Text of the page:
Matt Miller - The Archives
The public-sector workers on which our future depends
The Washington Post, March 2, 2011

I get that public-sector workers are on both sides of the table, and that there's something suspect and rigged when pols lifted into office by these unions return the favor with generous health and pension benefits that break the bank. I also get that this conspiracy to roll taxpayers is equally at work when pols backed by business reward supporters with tax breaks and subsidies worth many times the political contributions received.

I know that Republicans want to use today's fiscal strain to bust public-sector unions and kneecap the Democrats' biggest funders, and that budgets are being balanced partly on the backs of public workers that didn't cause the financial meltdown that blew a hole in these budgets in the first place. This, while Wall Street bankers and assorted billionaires pay taxes at marginal rates that could easily be higher without affecting productive economic activity at all.

I also know that public-union work rules often create crazy inefficiencies that help account for why the United States spends more for less in education and health care than other advanced nations. But I also see that the savings Scott Walker seeks from Wisconsin's unions amount to only 10 percent of the state's budget gap. I also think the Democratic Party has a serious problem when an outsize portion of its political clout comes from organizations that are largely detached from private enterprise and wealth creation.

In other words, my holistic understanding of the arguments on all sides is capacious and complete. I say this not to boast but to show that I come by my confusion honestly. I'll admit that in weighing these points I'm not sure where I come down on the question of who should "win." I don't think the sky will fall if public unions lose some of their current power and benefits, and I don't think stripping them of some current powers and benefits will do anything to address America's biggest challenges.

The one thing I know for sure, however, is this: The future of the country depends on the public-sector workers known as teachers. That's because unless we dramatically improve our educational performance, America's standard of living will be at risk.

The second thing I know for sure is that we'll never attract the kind of talented young people we need to the teaching profession unless it pays far more than it does today. With starting teacher salaries averaging $39,000 nationally, and rising to an average maximum of $67,000, it's no surprise that we draw teachers from the bottom two-thirds of the college class; for schools in poor neighborhoods, teachers come largely from the bottom third. We're the only leading nation that thinks it can stay a leading nation with a "strategy" of recruiting mediocre students and praying they'll prove excellent teachers.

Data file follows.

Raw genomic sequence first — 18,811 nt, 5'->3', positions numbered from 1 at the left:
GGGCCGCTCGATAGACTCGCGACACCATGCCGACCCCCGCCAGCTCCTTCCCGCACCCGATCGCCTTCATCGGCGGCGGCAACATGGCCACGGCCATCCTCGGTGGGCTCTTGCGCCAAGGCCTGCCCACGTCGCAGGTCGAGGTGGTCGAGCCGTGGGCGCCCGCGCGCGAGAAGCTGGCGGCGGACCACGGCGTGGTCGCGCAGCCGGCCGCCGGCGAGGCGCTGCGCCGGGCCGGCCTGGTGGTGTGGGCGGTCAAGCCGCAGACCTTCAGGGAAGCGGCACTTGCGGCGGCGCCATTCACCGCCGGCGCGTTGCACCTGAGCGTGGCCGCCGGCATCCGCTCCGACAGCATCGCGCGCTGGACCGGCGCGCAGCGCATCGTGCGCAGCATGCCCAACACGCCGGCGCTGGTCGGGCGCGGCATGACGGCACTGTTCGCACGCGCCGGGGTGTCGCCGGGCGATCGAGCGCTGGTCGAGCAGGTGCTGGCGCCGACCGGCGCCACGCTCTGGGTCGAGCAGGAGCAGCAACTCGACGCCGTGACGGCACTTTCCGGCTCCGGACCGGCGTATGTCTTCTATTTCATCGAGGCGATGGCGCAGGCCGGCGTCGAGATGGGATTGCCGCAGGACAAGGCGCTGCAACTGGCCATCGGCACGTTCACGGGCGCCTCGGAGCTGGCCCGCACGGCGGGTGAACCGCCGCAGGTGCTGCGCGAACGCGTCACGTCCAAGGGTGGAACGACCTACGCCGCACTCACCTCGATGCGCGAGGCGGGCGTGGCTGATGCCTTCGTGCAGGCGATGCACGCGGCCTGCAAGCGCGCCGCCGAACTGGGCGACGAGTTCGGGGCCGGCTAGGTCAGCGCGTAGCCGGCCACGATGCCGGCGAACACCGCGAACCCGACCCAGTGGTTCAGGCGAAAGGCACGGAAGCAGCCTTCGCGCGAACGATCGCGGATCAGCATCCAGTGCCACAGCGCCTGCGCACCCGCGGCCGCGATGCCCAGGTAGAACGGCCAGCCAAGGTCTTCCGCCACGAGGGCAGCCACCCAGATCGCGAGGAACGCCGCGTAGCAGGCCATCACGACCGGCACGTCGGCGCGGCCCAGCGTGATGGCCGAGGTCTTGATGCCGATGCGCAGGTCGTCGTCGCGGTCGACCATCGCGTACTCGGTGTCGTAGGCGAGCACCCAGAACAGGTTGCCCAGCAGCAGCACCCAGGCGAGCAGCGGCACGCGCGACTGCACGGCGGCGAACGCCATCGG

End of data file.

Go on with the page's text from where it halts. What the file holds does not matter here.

And I know one more thing—which is as inconvenient for me to acknowledge as it should be for others who've criticized archaic teacher union practices in the United States. The highest-performing school systems in the world—in places such as Finland, Singapore and South Korea—all have strong teachers unions. Anyone serious about improving American schooling has to reckon with this paradox: Unions here are often obstacles to needed reform, even as the world's best systems work hand in glove with their unions to continually improve their performance.

Why this difference?

The main reason, according to Linda Darling-Hammond of Stanford, who has studied these questions, is that the entire public policy culture (and thus resource allocation) in these high-performing nations is built around attracting, rigorously training and retaining top talent for teaching. "The dynamic in the top-performing nations is about supporting good teachers, not about getting bad teachers out," she says, because there just aren't many bad teachers.

"The union role is problematic at this point," in the United States, Darling-Hammond adds, "but it's a creature of what we've constructed" by not being serious about luring top talent into teaching and preparing that talent to succeed.

Whatever happens in Wisconsin, we need a national strategy to make teaching the career of choice for talented young people. This conversation simply doesn't exist today.

As research by Eric Hanushek has shown, Wisconsin's math scores put its students behind not only Korea, Finland and Taiwan, but behind Slovenia, Estonia and Lithuania as well. They still outpace students in Latvia and Bulgaria, if that's any comfort.

Remember, Scott Walker, the only people who can change this for Wisconsin's children will be public-sector workers. Whatever you do to fix the budget, you better fix this, too.